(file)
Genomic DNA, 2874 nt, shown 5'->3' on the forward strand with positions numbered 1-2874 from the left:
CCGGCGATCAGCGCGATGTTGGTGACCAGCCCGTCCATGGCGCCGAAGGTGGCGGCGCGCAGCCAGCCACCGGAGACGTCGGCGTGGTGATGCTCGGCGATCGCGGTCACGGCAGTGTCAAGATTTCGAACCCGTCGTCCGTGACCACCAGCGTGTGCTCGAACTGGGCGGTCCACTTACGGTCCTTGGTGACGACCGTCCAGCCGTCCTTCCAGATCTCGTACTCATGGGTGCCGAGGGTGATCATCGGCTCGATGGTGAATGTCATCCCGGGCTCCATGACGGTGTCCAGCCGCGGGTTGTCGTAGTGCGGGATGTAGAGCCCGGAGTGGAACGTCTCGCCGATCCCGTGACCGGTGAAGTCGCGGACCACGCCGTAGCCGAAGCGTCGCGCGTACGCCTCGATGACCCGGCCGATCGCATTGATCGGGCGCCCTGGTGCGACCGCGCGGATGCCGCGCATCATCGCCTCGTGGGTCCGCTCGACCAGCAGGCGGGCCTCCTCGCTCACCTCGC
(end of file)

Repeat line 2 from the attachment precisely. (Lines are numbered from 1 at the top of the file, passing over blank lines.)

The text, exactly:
CCGGCGATCAGCGCGATGTTGGTGACCAGCCCGTCCATGGCGCCGAAGGTGGCGGCGCGCAGCCAGCCACCGGAGACGTCGGCGTGGTGATGCTCGGCGATCGCGGTCACGGCAGTGTCAAGATTTCGAACCCGTCGTCCGTGACCACCAGCGTGTGCTCGAACTGGGCGGTCCACTTACGGTCCTTGGTGACGACCGTCCAGCCGTCCTTCCAGATCTCGTACTCATGGGTGCCGAGGGTGATCATCGGCTCGATGGTGAATGTCATCCCGGGCTCCATGACGGTGTCCAGCCGCGGGTTGTCGTAGTGCGGGATGTAGAGCCCGGAGTGGAACGTCTCGCCGATCCCGTGACCGGTGAAGTCGCGGACCACGCCGTAGCCGAAGCGTCGCGCGTACGCCTCGATGACCCGGCCGATCGCATTGATCGGGCGCCCTGGTGCGACCGCGCGGATGCCGCGCATCATCGCCTCGTGGGTCCGCTCGACCAGCAGGCGGGCCTCCTCGCTCACCTCGC